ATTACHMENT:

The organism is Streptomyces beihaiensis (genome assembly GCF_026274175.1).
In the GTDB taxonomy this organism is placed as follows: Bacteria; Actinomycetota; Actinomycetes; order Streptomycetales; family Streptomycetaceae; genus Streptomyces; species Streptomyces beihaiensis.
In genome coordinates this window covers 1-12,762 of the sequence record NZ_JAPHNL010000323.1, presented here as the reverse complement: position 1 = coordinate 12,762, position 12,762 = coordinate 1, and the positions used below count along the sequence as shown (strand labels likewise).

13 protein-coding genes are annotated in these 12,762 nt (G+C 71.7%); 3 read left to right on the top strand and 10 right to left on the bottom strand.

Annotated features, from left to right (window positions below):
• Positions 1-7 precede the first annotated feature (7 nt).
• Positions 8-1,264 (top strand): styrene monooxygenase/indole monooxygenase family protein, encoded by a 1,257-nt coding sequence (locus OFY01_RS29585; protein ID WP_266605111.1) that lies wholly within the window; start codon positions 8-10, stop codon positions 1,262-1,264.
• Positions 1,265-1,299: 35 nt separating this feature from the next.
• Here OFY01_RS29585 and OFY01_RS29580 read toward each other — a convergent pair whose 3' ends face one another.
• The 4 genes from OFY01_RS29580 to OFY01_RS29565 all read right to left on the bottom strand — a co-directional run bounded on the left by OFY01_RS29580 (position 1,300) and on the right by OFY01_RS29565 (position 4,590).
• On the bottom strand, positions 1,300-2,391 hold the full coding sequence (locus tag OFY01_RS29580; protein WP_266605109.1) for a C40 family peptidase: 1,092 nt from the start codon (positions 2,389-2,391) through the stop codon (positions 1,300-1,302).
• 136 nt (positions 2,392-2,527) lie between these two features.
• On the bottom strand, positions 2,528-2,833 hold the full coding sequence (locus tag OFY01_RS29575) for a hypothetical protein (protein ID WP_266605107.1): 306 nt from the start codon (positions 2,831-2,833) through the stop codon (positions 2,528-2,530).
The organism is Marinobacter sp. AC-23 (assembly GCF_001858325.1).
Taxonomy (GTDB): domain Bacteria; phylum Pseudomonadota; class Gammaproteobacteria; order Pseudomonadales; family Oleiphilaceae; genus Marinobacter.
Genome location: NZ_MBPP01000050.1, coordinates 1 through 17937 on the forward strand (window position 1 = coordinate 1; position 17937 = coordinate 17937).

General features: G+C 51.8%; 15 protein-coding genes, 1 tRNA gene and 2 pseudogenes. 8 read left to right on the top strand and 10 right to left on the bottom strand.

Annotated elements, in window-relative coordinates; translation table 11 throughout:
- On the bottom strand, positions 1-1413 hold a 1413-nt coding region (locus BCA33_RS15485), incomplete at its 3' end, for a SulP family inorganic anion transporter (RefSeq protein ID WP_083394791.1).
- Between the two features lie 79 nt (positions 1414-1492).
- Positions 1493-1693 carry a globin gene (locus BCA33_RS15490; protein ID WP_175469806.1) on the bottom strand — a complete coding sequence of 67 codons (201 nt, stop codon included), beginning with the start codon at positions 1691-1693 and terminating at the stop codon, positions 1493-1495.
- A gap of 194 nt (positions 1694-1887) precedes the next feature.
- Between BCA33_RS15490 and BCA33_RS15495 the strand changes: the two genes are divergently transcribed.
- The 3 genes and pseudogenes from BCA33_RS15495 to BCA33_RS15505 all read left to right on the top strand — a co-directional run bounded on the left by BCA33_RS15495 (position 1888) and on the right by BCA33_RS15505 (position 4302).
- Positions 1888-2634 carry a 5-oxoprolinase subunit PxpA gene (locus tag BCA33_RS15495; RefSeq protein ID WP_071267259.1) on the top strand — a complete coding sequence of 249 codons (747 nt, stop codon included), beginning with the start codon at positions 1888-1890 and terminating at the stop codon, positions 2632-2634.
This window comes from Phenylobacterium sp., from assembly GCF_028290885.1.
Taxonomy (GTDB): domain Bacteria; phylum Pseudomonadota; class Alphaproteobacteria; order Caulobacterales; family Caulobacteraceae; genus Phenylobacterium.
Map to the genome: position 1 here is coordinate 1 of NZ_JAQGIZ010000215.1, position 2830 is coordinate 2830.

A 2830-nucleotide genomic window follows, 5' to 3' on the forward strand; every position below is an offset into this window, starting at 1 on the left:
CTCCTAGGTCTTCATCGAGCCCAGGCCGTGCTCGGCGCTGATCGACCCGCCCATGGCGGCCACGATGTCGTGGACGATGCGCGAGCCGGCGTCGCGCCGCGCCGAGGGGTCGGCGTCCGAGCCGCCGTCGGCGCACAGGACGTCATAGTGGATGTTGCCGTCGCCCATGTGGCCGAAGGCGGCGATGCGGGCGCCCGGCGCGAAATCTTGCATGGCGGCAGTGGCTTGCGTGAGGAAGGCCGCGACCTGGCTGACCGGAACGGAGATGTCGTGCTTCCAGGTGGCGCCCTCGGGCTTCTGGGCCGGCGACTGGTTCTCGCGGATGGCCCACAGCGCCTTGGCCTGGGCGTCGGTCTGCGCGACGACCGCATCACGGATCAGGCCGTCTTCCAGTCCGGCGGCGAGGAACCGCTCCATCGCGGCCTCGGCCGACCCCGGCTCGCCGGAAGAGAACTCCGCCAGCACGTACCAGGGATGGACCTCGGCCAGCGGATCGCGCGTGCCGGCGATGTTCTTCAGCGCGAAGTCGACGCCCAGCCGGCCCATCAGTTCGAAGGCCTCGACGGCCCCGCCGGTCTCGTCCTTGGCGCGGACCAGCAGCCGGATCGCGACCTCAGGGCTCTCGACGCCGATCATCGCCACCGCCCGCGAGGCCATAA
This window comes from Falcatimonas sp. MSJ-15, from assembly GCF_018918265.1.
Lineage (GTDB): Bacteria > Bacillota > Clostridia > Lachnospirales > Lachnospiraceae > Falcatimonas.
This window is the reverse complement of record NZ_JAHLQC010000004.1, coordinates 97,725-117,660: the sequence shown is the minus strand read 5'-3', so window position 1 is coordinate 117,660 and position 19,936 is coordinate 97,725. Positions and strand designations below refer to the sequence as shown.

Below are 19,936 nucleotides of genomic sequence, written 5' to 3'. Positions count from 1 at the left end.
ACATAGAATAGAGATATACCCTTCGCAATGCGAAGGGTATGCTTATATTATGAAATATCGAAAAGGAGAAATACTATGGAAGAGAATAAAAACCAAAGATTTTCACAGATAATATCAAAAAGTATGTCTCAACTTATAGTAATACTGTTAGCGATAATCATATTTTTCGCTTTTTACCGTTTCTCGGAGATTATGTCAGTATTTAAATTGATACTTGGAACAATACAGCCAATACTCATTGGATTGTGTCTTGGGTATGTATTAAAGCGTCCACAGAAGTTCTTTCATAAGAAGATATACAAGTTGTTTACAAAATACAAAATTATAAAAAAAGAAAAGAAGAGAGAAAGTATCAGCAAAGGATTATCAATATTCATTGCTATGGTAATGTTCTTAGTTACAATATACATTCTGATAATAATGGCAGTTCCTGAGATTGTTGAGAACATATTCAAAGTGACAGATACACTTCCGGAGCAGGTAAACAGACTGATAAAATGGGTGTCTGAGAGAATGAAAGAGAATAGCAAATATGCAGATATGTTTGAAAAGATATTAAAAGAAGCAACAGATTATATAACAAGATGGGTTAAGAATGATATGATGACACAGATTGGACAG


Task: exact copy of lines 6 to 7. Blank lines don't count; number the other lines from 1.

• Positions 1-7 precede the first annotated feature (7 nt).
• Positions 8-1,264 (top strand): styrene monooxygenase/indole monooxygenase family protein, encoded by a 1,257-nt coding sequence (locus OFY01_RS29585; protein ID WP_266605111.1) that lies wholly within the window; start codon positions 8-10, stop codon positions 1,262-1,264.